Policosanol also positively affects other aspects of blood vessel health. Rats were fed policosanol for four weeks, then LDL particles from their blood were examined for resistance to oxidation. It is oxidized LDL that is believed to be the chief culprit in promoting atherosclerotic damage to artery linings. Policosanol significantly increased LDL resitance to oxidation according to several measures.11 Policosanol also reduces abnormal platelet aggregation activity by favorably altering prostaglandin synthesis. Policosanol lowers blood levels of TXA2, a thromboxane that promotes blood vessel constriction and excessive platelet aggregation, while it increases blood levels of prostacyclin (PGI2), which opens blood vessels wide, and inhibits abnormal platelet aggregation.12-13

Abnormal platelet aggregation is often the trigger for a heart attack, when it occurs in a heart blood vessel already partially closed due to atherosclerotic plaque.

Policosanol has been shown to be exremely non-toxic, even with long-term use.14 In this study of 27,879 patients, the side effect incidence was only 0.31 percent, primarily weight loss, excessive urination and insomnia. However, since large amounts of cholesterol are needed during pregnancy and growth, policosanol should not be used by pregnant women or children. Policosanol is usually taken at a dose of 10 or 20 mg/day. It is best taken with the evening meal, since cholesterol biosynthesis is increased at night.

For people needing to lower their cholesterol only moderately, policosanol may be the perfect answer. However, for those needing to lower their cholesterol more dramatically, policosanol is best used in combination with other lipid control agents. Policosanol has been shown to synergize well with other cholesterol-lowering agents. Anyone using blood-thinning drugs such as warfarin, heparin, or pentoxifylline, or taking L-dopa for Parkinson's disease, should use policosanol only with their doctor's advice and consent.

  1. Crespo. N. et al. "Comparative study of the efficacy and tolerability of policosanol and lovastatin..." Int J Clin Pharm Res. 1999. 19:117-27.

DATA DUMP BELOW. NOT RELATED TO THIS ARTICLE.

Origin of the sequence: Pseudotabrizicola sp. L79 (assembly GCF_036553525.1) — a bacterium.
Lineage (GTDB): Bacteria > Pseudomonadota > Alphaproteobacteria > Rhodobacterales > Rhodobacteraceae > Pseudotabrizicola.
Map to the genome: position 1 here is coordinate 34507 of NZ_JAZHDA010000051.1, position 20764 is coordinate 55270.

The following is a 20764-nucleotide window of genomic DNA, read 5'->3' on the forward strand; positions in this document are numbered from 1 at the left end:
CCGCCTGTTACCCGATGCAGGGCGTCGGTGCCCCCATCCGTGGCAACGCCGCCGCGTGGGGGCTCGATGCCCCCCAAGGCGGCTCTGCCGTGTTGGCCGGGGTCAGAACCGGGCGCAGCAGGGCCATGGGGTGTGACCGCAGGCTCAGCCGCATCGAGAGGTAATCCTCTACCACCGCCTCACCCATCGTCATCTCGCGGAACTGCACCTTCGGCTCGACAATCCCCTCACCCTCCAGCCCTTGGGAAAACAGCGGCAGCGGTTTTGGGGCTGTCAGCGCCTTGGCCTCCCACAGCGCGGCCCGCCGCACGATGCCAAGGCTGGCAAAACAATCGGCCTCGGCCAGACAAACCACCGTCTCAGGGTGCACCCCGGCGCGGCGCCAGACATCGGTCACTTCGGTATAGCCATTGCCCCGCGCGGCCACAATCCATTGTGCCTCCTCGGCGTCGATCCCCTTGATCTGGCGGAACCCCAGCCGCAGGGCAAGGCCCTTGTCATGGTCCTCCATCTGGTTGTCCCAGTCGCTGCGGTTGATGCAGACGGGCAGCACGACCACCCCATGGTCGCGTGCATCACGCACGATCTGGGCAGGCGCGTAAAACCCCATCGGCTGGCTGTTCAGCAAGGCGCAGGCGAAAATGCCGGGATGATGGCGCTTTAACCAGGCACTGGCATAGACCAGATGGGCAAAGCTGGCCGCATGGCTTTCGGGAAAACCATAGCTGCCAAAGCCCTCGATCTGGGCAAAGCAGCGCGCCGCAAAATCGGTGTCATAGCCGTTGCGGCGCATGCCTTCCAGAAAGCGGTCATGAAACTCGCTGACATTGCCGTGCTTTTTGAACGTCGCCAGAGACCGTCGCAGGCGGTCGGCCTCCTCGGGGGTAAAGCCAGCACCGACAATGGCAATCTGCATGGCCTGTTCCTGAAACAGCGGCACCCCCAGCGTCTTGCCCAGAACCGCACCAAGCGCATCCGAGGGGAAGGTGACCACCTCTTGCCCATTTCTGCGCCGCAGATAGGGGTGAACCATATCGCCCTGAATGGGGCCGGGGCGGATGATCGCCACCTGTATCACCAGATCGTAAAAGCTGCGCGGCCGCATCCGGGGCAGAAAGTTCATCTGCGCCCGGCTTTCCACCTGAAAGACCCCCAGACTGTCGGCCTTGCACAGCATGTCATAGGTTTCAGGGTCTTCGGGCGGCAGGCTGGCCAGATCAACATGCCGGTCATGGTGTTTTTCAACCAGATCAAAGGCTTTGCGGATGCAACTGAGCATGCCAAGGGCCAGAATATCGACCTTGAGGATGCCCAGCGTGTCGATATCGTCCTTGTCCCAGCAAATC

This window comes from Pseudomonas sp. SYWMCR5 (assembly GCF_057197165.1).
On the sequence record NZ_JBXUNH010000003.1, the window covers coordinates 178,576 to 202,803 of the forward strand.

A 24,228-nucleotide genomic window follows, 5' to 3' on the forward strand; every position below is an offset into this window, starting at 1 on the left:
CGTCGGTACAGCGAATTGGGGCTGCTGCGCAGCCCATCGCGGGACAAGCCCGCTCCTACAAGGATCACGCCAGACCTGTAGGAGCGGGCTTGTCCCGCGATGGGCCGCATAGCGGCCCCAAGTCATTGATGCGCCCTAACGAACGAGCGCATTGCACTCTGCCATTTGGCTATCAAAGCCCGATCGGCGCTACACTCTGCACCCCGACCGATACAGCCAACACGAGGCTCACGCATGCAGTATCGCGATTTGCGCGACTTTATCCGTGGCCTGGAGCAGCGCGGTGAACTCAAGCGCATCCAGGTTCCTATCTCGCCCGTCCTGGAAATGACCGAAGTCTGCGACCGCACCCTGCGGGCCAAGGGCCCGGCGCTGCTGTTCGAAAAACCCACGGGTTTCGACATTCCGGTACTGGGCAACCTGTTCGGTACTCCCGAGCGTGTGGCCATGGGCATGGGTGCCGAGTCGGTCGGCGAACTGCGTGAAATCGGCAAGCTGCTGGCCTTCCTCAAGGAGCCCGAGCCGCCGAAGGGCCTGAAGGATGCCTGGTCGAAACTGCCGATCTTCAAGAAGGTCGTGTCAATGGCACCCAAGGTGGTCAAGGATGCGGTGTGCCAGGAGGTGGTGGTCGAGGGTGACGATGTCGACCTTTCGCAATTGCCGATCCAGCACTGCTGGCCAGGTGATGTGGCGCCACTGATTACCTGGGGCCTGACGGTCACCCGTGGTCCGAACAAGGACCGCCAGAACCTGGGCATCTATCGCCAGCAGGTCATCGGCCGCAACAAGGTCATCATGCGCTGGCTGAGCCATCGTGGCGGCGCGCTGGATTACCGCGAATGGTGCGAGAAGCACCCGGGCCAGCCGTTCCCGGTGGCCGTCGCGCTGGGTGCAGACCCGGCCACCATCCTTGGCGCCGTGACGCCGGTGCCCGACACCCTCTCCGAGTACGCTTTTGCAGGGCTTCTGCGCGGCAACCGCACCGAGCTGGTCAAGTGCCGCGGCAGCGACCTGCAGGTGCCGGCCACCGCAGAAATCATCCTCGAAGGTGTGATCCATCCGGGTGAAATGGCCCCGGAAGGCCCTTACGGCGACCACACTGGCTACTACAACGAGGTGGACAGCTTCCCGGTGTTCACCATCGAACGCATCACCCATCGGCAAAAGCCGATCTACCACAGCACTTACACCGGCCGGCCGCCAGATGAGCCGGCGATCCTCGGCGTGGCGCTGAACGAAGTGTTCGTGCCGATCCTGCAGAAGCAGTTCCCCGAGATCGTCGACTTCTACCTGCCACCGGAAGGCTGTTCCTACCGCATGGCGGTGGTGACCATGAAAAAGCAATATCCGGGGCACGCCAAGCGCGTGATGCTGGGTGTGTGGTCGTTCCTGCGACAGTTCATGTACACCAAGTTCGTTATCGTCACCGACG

2. Folkers. K. et al. "Lovastatin decreases coenzyme Q levels in humas." Proc Nat'l Acad Sci. 1990. 87:8928-30.
  3. Crespo op. cit.
  4. Ortensi. G. et al. "Policosanol vs. simvistatin." Curr Ther Res. 1997. 58: 390-401.
  5. Castano. G. et al. "Effects of policosanol and pravastatin on lipid profile...in older hypercholesterolemic patients." Int J Clin Pharm Res. 1999. 19:105-116.
  6. Mas. R. et al. "Effects of policosanol in patients with type II hypercholeterolemia..." Int J Clin Pharm Res. 1999. 65:439-47.
  7. Castano. G. et al. "Effects of policosanol 20 vs 40 mg/day in the treatment of patients with type II hypercholeterolemia..." Int J Clin Pharm Res. 2001. 21:43-57.
  8. Castano. G. et al. "Effects of policosanol on older patients with type II hypercholeterolemia and high coronary risk." J Gerontol. 2001. 56:M186-92.
  9. Castano. G. et al. "Effects of policosanol in hypertensive patients with type II hypercholeterolemia." Curr Ther Res. 1996. 57:691-99.
  10. Castano. G. et al. "A double-blind, placebo-controlled study of the effects of policosanol in patients with intermittent claudication." Angiology. 1999. 50:123-30.
  11. "Oral administration of policosanol inhibits in vitro copper ion-induced rat lipoprotein peroxidation." Physiol Behav. 1999. 67:1-7.
  12. Arruzazabala. M. et al. "Effect of policosanol successive dose increase in platelet aggregation in healthy volunteers." Pharmacol res. 1995. 34:181-85.
  13. Valdes. S. et al. "Effect of policosanol on platelet aggregation in healthy volunteers." 1996. Inter J Clin Pharm Res. 16:67-72.
  14. Fernandez. L. et l. "Policosanol: Results of a post-marketing surveillance study of 27,879 patients." 1998. Curr Ther Res. 59:7717-22.

Copyright 2004, Vitamin Research News
Reprinted with permission
Back to Program Notes Index